@Aziuth: vector is not polymorphic, so whatever derived class cannot act as a vector substitute, since vector method will not be redirected to the inherited class. So any OOP-related mantra (derive = is_a, don't derive if it's not virtual etc. etc.), must not apply here, because we are not in a pure OOP context (we are in a generic programming arena, here). The fact both A and B decay into vector only means that functions taking a vector can work with A and B also (but is probably what he needs). But functions requiring A will not work with either B or vector. Dec 23 '16 at 12:17
  • 17
    @Aziuth: We understand what you're saying. We're saying that you're wrong. A does add functionality to vector: the functionality of being an A. That's it. Problem solved. No more work to do. Dec 23 '16 at 12:24
  • 13
    @Aziuth IMHO that's exactly the sort of thing we should be doing in programming. Making best use of the type checker is a really good thing and lets us spot many errors that would otherwise go unnoticed.
    – Muzer
    Dec 23 '16 at 13:29
  • 11
    @Aziuth It's actually very common to do just that in languages with stronger type systems (OCaml comes to mind). There is no reason that I can pass an integer specifying a temperature to a function that expects an integer signifying time in minutes - it's just an unimportant implementation detail that they're both represented by the same primitive data type, but their meaning is different and they shouldn't be interchangeable.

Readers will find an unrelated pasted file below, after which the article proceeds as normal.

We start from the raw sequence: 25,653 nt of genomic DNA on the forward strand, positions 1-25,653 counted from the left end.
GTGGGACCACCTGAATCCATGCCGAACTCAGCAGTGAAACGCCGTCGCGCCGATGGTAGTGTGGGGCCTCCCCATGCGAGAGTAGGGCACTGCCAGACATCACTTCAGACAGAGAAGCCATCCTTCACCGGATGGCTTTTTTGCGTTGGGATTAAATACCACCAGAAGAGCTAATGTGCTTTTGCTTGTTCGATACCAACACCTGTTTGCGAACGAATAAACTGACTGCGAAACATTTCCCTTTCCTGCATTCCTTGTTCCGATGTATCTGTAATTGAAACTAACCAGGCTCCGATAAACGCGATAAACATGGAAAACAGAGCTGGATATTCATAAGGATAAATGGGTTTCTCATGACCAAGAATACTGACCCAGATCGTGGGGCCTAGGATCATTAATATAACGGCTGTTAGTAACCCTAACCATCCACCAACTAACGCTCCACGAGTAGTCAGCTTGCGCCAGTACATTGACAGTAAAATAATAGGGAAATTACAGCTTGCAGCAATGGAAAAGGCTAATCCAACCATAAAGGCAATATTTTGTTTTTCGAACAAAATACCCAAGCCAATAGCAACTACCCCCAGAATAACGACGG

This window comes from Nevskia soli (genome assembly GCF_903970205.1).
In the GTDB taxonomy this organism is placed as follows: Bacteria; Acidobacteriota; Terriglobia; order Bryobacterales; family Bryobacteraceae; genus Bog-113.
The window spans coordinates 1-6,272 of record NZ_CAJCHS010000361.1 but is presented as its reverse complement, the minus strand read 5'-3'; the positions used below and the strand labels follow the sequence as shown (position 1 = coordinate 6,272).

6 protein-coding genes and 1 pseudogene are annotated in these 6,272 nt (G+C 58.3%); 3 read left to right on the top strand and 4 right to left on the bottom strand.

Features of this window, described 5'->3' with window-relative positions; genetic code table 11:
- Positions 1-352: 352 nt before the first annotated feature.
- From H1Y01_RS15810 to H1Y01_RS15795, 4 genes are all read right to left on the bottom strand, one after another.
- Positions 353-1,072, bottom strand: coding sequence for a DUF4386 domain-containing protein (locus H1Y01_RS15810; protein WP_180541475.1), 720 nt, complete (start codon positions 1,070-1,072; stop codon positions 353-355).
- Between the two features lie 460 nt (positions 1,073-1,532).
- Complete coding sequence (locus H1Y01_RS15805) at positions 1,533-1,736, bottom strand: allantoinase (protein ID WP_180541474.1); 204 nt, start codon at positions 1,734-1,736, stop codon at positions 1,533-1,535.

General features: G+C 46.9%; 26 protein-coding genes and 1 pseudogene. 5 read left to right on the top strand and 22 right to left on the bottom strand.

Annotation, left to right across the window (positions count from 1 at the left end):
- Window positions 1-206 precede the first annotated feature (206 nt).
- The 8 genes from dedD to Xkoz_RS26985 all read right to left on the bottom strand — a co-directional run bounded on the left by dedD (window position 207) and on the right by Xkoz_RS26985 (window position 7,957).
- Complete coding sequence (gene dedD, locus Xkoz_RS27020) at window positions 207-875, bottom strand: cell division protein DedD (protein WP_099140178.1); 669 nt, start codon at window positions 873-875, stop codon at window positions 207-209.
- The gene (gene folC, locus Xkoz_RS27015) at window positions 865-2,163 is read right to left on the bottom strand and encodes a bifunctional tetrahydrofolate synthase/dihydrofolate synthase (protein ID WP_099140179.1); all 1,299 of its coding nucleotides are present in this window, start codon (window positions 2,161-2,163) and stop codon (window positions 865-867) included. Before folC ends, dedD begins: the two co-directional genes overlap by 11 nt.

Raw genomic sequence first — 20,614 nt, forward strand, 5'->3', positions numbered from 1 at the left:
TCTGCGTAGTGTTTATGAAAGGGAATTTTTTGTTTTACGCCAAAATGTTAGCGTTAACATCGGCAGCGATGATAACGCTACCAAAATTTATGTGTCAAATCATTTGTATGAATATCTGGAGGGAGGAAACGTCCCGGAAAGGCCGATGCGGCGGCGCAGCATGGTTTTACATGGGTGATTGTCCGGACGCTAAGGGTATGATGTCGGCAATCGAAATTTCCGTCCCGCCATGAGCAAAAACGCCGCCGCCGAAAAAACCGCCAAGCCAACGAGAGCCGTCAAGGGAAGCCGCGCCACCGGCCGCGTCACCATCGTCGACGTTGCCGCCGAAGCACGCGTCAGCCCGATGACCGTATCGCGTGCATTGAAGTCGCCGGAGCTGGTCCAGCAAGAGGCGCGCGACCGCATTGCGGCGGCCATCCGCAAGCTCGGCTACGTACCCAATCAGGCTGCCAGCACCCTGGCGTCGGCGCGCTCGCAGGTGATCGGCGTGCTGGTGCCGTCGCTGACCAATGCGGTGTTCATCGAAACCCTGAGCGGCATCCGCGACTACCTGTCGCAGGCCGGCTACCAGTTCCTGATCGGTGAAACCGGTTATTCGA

– Voo
    Dec 23 '16 at 14:21
16

One way or another, this is a case of primitive obsession. Either the ints really represent something and the vectors are a collection of that something, or the vector<int>s represent something.

In both cases, this should be solved by wrapping the primitive up into something more meaningful. For example:

class column
{
  int id;
  /*...*/